Why Does My Child Hate to Write?
- Wednesday, February 01, 2012
Handwriting has taken on a weighty, almost noble significance in the homeschooling community. I think it harks back in time to the nostalgic days of Laura Ingalls Wilder with rows of orderly, disciplined children making yet more rows of orderly and lovely letters. While I too am easily caught up in the schooling of yesteryear, I've come to believe that we can have too much emphasis on handwriting. For that matter, even in yesteryear, handwriting was far too elevated a skill. Many practitioners of beautiful script gave no worry whatsoever to the spelling of these lovely words.
So in our time, we should perhaps ask just how important handwriting really is. If it were essential for academic success, then almost every doctor I know should be considered a failure (just ask any pharmacist). Ditto for many engineers whose printing often requires a magnifying glass just to make it big enough to decipher. I also know that the vast majority of today's communication comes via a keyboard, not beautifully executed penmanship. My own husband, who holds a highly successful position with a major technology firm, still writes notes that require a decoder ring to understand. So in our house we decided to relax. For our oldest child, who really struggled with a pencil, we made a switch from a painful emphasis on "beautiful" handwriting to a more practical emphasis on "legible" handwriting. You too may find your push for perfection better placed elsewhere.
Give the tool of a tape recorder.
The headmaster of a local private school told me recently that this little tip saved his collegiate career. He had struggled with writing until a wise counselor suggested he get a tape recorder. He did. And from that point on he spoke his reports directly into the recorder and later transcribed them into print. Having the ability to think out loud without writing allowed him to unload his thoughts. Later, totally disconnected from the act of formulating thought, he did the mundane robotic task of putting these great thoughts onto paper. At this point he was able to complete the task of organizing and editing.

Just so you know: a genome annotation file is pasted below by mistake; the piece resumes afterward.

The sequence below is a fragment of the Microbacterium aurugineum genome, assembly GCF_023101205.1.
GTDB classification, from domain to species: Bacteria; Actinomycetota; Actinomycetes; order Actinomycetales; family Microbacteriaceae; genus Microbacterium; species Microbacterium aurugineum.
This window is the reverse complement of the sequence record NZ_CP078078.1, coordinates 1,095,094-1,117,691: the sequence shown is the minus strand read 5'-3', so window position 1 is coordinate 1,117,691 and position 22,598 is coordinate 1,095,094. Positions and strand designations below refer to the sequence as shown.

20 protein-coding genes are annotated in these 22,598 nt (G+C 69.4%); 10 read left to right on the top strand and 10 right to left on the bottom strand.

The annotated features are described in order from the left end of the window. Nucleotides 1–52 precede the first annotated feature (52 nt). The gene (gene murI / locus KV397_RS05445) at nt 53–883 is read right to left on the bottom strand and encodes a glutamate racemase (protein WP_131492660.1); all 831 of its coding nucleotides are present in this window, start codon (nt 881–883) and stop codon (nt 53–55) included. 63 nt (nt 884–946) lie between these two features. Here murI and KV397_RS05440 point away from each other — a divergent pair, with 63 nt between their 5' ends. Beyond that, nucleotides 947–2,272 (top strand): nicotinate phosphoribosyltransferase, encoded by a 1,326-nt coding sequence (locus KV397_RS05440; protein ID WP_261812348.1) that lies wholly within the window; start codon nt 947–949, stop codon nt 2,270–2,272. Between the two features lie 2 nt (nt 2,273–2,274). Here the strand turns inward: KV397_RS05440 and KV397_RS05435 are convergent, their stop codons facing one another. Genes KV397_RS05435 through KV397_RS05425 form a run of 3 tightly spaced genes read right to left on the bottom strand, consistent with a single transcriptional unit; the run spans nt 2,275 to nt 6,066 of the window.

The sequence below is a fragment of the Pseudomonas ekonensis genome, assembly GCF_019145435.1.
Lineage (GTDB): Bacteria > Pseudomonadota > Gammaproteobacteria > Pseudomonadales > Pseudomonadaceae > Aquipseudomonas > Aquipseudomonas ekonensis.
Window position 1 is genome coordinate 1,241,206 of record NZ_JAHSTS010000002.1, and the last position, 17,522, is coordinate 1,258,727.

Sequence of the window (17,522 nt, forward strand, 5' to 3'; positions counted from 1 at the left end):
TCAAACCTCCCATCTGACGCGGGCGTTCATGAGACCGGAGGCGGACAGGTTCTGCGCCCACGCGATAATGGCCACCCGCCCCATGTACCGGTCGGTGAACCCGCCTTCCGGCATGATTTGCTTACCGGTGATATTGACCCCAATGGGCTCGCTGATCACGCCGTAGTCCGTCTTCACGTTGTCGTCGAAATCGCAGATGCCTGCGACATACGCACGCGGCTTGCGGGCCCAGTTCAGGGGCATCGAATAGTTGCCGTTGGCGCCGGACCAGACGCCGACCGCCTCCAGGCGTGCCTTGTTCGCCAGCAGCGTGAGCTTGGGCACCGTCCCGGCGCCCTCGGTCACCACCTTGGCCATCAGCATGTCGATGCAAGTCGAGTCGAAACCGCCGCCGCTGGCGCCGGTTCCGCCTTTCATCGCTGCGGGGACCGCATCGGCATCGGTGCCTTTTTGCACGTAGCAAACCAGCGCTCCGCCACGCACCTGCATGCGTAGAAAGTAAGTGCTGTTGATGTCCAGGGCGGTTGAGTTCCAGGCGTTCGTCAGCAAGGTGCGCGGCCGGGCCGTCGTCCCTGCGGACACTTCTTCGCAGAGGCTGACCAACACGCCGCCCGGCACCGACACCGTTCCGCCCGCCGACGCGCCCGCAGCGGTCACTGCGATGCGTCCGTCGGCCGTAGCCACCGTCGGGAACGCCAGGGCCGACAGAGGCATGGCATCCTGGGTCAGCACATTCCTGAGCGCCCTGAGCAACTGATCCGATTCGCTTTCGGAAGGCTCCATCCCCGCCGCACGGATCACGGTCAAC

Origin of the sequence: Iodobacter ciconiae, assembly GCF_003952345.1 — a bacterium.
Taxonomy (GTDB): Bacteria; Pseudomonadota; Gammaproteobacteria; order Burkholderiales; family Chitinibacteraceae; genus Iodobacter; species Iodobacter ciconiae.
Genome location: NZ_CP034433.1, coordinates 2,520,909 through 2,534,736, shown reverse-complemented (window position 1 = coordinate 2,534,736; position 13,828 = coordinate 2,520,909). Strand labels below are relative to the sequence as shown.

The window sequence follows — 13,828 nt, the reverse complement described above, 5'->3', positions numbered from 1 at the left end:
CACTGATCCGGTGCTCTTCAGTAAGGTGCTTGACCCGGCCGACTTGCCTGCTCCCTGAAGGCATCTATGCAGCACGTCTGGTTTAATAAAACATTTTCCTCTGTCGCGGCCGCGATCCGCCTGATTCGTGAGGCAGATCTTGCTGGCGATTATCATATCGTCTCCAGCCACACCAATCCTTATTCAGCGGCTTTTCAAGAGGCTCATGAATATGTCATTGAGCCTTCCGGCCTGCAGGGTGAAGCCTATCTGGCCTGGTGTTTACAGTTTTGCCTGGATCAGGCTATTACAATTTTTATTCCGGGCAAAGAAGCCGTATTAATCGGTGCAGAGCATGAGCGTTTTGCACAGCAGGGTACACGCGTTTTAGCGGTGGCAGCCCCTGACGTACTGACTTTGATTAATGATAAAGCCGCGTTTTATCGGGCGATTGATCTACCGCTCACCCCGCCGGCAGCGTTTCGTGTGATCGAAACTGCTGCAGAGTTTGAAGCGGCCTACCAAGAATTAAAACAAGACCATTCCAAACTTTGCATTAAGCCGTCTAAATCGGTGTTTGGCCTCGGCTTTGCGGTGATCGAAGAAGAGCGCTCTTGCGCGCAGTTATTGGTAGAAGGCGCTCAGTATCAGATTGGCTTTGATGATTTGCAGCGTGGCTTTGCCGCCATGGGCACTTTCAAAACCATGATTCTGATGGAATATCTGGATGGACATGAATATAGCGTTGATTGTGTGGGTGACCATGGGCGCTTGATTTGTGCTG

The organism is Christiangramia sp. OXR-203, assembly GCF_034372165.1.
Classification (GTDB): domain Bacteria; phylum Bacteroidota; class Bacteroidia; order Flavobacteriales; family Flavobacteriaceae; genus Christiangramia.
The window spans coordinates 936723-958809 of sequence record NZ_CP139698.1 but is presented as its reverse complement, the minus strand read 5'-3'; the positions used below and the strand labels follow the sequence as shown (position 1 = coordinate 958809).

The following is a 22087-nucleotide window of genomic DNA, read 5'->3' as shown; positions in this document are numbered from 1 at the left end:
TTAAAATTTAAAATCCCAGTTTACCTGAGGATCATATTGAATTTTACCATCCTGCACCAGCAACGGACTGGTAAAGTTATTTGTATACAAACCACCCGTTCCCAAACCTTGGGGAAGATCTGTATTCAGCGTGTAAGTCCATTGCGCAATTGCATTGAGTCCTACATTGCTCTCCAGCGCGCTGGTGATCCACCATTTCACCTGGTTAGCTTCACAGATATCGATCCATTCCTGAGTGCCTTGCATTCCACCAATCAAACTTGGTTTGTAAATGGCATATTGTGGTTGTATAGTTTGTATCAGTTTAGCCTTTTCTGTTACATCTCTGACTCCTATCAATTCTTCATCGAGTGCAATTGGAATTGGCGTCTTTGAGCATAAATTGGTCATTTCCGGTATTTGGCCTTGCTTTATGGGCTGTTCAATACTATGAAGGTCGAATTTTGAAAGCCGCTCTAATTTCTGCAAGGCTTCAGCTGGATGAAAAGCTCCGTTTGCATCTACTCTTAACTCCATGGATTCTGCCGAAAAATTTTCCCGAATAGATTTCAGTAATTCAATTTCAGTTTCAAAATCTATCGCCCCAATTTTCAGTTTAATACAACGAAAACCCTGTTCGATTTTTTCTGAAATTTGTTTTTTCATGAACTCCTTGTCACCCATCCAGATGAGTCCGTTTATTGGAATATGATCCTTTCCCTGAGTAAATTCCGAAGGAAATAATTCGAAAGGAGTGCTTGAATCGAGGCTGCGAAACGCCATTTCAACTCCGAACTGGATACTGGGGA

Be creative with spelling practice.
Writing out spelling words for practice is a tradition as old as the written word itself. But consider other spelling options. Spell the words by saying them out loud several times until a rhythm develops. Isn't that how we all learned to spell Mississippi? Use the fingerspelling alphabet. For the kinesthetic learner, this is golden. Many children who struggle with writing are not visual learners who can simply "see" when a word is misspelled. So have them memorize spelling rules ("i before e except after c," etc.), and teach spelling in word families that use these rules.
Include technical writing.
We spend so much time teaching creative and persuasive writing while often overlooking the valuable skill of technical writing. We may well be missing a highly marketable skill. Think about how often you read technical writing: training materials, travel guides, procedure guides, scientific papers, data books, catalogs, even cookbooks. Anything that provides directions is technical writing. A professional technical writer in the field of chemical research remarked that the goal of technical writing is very different from the goal of other types of writing. In creative writing, persuasive writing, even poetry, the goal is to be understood. In technical writing, the goal is to write in such a way that you couldn't possibly be misunderstood.
Start simply. Have your child write the directions to a simple task. Then, using his work, try to accomplish the task. Do your best to "misunderstand" the directions. In other words, look for a possible glitch in his directions that would result in an error on the part of the person trying to follow them. This skill of technical writing is not only valuable in our information- and computer-driven culture, but it also happens to be a skill area in which many of these otherwise reluctant writers excel.
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